Topic: Philosophy/Philosophy of religion
Abū al-ʿAlāʾ al-Maʿarrī (Arabic: أبو العلاء المعري, full name أبو العلاء أحمد بن عبد الله بن سليمان التنوخي المعري Abū al-ʿAlāʾ Aḥmad ibn ʿAbd Allāh ibn Sulaymān al-Tanūkhī al-Maʿarrī; December 973 – May 1057) was a blind Arab philosopher, poet, and writer. Despite holding a controversially irreligious worldview, he is regarded as one of the greatest classical Arabic poets.
Born in the city of Ma'arra during the Abbasid era, he studied in nearby Aleppo, then in Tripoli and Antioch. Producing popular poems in Baghdad, he nevertheless refused to sell his texts. In 1010, he returned to Syria after his mother began declining in health, and continued writing which gained him local respect.
Described as a "pessimistic freethinker", al-Ma'arri was a controversial rationalist of his time, citing reason as the chief source of truth and divine revelation. He was pessimistic about life, describing himself as "a double prisoner" of blindness and isolation. He attacked religious dogmas and practices, was equally critical and sarcastic about Judaism, Christianity, Islam and Zoroastrianism, and became a Deist.
He advocated social justice and lived a secluded, ascetic lifestyle. He was a vegan, known in his time as moral vegetarianism, entreating: "do not desire as food the flesh of slaughtered animals / Or the white milk of mothers who intended its pure draught / for their young". Al-Ma'arri held an antinatalist outlook, in line with his general pessimism, suggesting that children should not be born to spare them of the pains and suffering of life.
Al-Ma'arri wrote three main works that were popular in his time. Among his works are The Tinder Spark, Unnecessary Necessity, and The Epistle of Forgiveness. Al-Ma'arri never married and died at the age of 83 in the city where he was born, Ma'arrat al-Nu'man. In 2013, a statue of al-Ma'arri located in his Syrian hometown was beheaded by jihadists from the al-Nusra Front.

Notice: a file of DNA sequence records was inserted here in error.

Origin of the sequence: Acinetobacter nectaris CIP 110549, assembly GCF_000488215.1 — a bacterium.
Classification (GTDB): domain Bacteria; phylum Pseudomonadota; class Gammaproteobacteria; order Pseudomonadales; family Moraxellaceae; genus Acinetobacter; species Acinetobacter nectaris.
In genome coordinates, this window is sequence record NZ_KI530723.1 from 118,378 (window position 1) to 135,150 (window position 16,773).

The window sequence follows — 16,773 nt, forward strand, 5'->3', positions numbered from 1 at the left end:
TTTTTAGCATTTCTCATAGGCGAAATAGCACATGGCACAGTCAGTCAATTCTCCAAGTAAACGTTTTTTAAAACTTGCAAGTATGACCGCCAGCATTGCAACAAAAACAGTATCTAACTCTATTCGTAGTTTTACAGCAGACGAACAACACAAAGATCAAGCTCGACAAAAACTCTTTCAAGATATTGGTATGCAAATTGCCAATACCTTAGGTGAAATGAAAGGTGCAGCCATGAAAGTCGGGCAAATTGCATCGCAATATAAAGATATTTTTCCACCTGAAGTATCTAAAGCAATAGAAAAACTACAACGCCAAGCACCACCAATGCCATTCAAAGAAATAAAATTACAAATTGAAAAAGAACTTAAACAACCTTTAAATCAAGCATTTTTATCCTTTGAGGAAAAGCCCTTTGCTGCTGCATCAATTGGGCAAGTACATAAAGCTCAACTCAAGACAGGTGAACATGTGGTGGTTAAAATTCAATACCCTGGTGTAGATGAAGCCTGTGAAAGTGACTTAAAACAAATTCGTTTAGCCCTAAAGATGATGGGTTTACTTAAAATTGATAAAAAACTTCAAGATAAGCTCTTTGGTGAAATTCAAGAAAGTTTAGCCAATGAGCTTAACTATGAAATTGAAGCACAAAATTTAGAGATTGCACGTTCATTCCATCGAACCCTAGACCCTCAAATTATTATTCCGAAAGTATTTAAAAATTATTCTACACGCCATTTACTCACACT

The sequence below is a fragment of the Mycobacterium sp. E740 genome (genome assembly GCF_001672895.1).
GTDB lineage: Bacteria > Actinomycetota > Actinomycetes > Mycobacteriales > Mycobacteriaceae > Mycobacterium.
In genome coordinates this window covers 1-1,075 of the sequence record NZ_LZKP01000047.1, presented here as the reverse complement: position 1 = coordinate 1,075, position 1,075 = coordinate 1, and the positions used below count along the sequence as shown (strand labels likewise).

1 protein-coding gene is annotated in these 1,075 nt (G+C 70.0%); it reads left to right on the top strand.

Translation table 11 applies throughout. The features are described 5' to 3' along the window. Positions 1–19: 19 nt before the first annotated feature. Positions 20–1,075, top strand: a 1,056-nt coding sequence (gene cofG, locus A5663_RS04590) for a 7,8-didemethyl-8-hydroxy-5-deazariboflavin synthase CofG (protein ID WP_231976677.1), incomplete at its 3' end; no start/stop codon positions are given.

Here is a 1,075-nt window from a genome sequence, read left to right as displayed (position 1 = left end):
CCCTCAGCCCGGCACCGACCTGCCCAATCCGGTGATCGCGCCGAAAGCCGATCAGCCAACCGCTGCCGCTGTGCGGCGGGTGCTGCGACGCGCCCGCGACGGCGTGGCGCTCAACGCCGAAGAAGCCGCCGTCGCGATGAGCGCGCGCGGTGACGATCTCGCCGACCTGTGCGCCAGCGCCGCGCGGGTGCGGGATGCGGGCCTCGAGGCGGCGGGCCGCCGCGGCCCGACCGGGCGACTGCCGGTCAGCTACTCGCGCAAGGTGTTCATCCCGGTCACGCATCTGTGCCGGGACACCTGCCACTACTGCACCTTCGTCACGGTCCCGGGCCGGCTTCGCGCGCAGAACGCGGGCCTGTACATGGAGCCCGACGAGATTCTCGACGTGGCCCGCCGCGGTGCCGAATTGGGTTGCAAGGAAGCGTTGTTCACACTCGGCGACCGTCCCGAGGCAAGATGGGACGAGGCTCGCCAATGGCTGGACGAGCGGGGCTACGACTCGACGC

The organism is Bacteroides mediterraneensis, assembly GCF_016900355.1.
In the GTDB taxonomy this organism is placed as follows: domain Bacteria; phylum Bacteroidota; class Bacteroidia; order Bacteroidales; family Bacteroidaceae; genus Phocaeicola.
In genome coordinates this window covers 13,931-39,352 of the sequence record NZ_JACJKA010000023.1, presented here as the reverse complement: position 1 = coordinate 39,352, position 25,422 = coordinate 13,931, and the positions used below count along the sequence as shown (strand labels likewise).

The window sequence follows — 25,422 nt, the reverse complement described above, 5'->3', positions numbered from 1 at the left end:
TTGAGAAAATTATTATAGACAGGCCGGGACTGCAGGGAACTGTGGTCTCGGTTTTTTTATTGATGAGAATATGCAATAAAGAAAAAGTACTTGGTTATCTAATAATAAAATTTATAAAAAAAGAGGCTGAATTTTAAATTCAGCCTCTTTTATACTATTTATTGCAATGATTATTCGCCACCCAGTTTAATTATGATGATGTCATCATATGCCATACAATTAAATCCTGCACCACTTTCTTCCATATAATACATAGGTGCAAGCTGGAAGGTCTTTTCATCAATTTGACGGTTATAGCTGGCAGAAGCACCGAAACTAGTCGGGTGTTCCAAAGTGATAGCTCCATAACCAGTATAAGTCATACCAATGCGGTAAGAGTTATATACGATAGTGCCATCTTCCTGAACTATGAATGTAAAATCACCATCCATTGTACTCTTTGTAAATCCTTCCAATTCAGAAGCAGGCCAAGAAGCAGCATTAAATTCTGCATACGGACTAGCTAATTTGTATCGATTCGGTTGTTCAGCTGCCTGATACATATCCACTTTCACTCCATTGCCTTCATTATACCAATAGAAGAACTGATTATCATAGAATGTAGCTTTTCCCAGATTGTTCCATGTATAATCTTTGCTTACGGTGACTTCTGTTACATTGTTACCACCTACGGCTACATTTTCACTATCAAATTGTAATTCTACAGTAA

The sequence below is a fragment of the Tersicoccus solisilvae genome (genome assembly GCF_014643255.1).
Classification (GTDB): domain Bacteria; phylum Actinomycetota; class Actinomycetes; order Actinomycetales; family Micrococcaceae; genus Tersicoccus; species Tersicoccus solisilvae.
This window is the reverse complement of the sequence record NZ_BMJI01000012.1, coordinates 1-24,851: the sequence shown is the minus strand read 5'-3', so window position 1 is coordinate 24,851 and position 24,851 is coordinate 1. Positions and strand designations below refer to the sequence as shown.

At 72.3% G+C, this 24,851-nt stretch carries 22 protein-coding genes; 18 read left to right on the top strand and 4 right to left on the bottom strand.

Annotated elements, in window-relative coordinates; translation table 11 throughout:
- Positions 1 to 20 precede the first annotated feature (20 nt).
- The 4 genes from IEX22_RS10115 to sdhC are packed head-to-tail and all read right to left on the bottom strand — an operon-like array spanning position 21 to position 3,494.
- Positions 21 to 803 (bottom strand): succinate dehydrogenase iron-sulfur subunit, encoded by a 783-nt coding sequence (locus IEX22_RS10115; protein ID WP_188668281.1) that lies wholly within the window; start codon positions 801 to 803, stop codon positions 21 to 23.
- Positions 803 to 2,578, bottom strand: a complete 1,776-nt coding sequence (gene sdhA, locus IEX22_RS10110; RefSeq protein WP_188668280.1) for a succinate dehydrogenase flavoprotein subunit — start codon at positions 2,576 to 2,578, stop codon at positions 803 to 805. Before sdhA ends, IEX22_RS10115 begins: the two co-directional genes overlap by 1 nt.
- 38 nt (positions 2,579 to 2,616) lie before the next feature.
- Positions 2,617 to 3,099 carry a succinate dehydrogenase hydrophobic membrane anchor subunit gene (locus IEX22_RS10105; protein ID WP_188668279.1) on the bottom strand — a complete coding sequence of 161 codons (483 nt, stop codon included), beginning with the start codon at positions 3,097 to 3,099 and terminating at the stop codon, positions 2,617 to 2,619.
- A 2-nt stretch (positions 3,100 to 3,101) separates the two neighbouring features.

- "Al-Maʿarri" | 2019-06-20 | 103 Upvotes 55 Comments
Distributism is an economic theory asserting that the world's productive assets should be widely owned rather than concentrated.
Developed in Europe in the late 19th and early 20th centuries, distributism was based upon the principles of Catholic social teaching, especially the teachings of Pope Leo XIII in his encyclical Rerum novarum (1891) and Pope Pius XI in Quadragesimo anno (1931). It views both capitalism and socialism as equally flawed and exploitative, and it favors economic mechanisms such as cooperatives and member-owned mutual organizations as well as small businesses, and large-scale antitrust regulations.
Some Christian democratic political parties have advocated distributism in their economic policies.
- "Distributism" | 2019-04-01 | 209 Upvotes 113 Comments
In a paper delivered to the Aristotelian Society on 12 March 1956, Walter Bryce Gallie (1912–1998) introduced the term essentially contested concept to facilitate an understanding of the different applications or interpretations of the sorts of abstract, qualitative, and evaluative notions—such as "art", "philanthropy" and "social justice"—used in the domains of aesthetics, development, political philosophy, philosophy of history, and philosophy of religion.
Garver (1978) describes their use as follows: